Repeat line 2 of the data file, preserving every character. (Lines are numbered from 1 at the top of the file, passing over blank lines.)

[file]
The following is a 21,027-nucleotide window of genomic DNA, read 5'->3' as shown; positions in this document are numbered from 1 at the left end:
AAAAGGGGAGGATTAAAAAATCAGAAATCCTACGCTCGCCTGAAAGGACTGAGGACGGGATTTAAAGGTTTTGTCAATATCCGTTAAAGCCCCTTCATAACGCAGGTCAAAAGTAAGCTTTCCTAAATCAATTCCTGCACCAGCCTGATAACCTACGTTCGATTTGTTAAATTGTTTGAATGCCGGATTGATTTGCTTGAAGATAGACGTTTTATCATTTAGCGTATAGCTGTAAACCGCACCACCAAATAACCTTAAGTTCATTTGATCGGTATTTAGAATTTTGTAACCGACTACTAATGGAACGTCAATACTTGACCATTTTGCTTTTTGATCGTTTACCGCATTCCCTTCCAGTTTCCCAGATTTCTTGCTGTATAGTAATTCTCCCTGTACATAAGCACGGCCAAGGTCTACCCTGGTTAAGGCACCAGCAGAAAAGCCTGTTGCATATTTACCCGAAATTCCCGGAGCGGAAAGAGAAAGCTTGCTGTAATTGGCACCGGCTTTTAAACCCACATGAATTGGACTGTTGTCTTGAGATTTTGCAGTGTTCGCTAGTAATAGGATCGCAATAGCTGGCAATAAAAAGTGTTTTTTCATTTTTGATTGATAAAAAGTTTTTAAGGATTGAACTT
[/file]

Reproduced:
AAAAGGGGAGGATTAAAAAATCAGAAATCCTACGCTCGCCTGAAAGGACTGAGGACGGGATTTAAAGGTTTTGTCAATATCCGTTAAAGCCCCTTCATAACGCAGGTCAAAAGTAAGCTTTCCTAAATCAATTCCTGCACCAGCCTGATAACCTACGTTCGATTTGTTAAATTGTTTGAATGCCGGATTGATTTGCTTGAAGATAGACGTTTTATCATTTAGCGTATAGCTGTAAACCGCACCACCAAATAACCTTAAGTTCATTTGATCGGTATTTAGAATTTTGTAACCGACTACTAATGGAACGTCAATACTTGACCATTTTGCTTTTTGATCGTTTACCGCATTCCCTTCCAGTTTCCCAGATTTCTTGCTGTATAGTAATTCTCCCTGTACATAAGCACGGCCAAGGTCTACCCTGGTTAAGGCACCAGCAGAAAAGCCTGTTGCATATTTACCCGAAATTCCCGGAGCGGAAAGAGAAAGCTTGCTGTAATTGGCACCGGCTTTTAAACCCACATGAATTGGACTGTTGTCTTGAGATTTTGCAGTGTTCGCTAGTAATAGGATCGCAATAGCTGGCAATAAAAAGTGTTTTTTCATTTTTGATTGATAAAAAGTTTTTAAGGATTGAACTT